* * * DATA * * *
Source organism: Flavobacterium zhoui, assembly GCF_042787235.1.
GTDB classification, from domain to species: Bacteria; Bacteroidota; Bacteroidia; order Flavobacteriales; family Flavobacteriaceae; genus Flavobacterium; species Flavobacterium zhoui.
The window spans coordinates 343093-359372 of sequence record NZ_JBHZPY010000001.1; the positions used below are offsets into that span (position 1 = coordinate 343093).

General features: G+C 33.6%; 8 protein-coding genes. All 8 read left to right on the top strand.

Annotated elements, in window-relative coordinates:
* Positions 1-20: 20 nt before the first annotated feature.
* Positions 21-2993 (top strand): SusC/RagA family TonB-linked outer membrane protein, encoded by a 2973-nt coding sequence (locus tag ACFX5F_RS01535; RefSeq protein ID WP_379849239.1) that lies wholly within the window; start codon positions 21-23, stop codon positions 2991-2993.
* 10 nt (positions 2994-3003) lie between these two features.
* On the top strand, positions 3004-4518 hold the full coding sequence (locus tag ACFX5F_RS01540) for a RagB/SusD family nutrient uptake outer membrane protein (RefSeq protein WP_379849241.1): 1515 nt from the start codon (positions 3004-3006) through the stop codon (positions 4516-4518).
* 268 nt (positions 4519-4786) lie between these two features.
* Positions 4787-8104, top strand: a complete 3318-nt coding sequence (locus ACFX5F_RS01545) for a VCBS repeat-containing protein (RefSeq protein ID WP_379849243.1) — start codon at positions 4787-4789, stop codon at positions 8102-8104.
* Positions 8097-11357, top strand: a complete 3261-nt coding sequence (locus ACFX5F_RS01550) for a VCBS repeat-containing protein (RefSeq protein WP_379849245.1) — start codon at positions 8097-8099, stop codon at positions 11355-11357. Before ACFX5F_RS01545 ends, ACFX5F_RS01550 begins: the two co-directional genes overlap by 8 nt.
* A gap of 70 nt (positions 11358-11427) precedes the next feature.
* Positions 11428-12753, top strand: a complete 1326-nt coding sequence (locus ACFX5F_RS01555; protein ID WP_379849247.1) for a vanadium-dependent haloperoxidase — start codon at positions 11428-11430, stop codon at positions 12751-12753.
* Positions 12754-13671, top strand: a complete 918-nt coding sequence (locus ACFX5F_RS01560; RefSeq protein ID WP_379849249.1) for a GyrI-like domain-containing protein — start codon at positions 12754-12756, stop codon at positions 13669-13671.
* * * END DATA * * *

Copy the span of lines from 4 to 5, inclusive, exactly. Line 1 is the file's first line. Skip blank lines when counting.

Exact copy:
General features: G+C 33.6%; 8 protein-coding genes. All 8 read left to right on the top strand.

Annotated elements, in window-relative coordinates: